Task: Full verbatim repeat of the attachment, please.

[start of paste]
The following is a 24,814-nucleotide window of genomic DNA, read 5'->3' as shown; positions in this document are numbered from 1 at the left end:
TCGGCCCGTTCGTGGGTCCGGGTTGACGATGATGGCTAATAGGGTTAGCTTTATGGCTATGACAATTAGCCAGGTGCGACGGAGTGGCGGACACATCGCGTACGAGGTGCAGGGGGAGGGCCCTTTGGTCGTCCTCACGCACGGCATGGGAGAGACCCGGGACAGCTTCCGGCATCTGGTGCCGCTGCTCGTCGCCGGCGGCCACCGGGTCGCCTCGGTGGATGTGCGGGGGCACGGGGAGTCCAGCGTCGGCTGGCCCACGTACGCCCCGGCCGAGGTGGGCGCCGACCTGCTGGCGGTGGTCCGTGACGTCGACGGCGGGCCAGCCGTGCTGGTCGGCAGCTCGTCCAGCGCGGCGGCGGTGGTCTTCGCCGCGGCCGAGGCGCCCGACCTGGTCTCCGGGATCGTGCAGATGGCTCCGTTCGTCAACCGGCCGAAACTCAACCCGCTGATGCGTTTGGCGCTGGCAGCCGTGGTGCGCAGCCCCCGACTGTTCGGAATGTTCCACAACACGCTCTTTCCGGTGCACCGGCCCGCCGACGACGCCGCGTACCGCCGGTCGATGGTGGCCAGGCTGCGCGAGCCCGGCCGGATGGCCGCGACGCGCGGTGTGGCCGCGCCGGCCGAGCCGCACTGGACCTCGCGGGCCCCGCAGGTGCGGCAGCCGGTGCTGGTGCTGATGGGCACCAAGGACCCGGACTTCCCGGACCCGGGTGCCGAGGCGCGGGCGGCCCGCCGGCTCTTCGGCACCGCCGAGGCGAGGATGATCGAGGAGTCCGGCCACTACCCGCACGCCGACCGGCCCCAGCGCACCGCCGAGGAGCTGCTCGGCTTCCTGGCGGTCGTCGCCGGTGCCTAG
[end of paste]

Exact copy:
The following is a 24,814-nucleotide window of genomic DNA, read 5'->3' as shown; positions in this document are numbered from 1 at the left end:
TCGGCCCGTTCGTGGGTCCGGGTTGACGATGATGGCTAATAGGGTTAGCTTTATGGCTATGACAATTAGCCAGGTGCGACGGAGTGGCGGACACATCGCGTACGAGGTGCAGGGGGAGGGCCCTTTGGTCGTCCTCACGCACGGCATGGGAGAGACCCGGGACAGCTTCCGGCATCTGGTGCCGCTGCTCGTCGCCGGCGGCCACCGGGTCGCCTCGGTGGATGTGCGGGGGCACGGGGAGTCCAGCGTCGGCTGGCCCACGTACGCCCCGGCCGAGGTGGGCGCCGACCTGCTGGCGGTGGTCCGTGACGTCGACGGCGGGCCAGCCGTGCTGGTCGGCAGCTCGTCCAGCGCGGCGGCGGTGGTCTTCGCCGCGGCCGAGGCGCCCGACCTGGTCTCCGGGATCGTGCAGATGGCTCCGTTCGTCAACCGGCCGAAACTCAACCCGCTGATGCGTTTGGCGCTGGCAGCCGTGGTGCGCAGCCCCCGACTGTTCGGAATGTTCCACAACACGCTCTTTCCGGTGCACCGGCCCGCCGACGACGCCGCGTACCGCCGGTCGATGGTGGCCAGGCTGCGCGAGCCCGGCCGGATGGCCGCGACGCGCGGTGTGGCCGCGCCGGCCGAGCCGCACTGGACCTCGCGGGCCCCGCAGGTGCGGCAGCCGGTGCTGGTGCTGATGGGCACCAAGGACCCGGACTTCCCGGACCCGGGTGCCGAGGCGCGGGCGGCCCGCCGGCTCTTCGGCACCGCCGAGGCGAGGATGATCGAGGAGTCCGGCCACTACCCGCACGCCGACCGGCCCCAGCGCACCGCCGAGGAGCTGCTCGGCTTCCTGGCGGTCGTCGCCGGTGCCTAG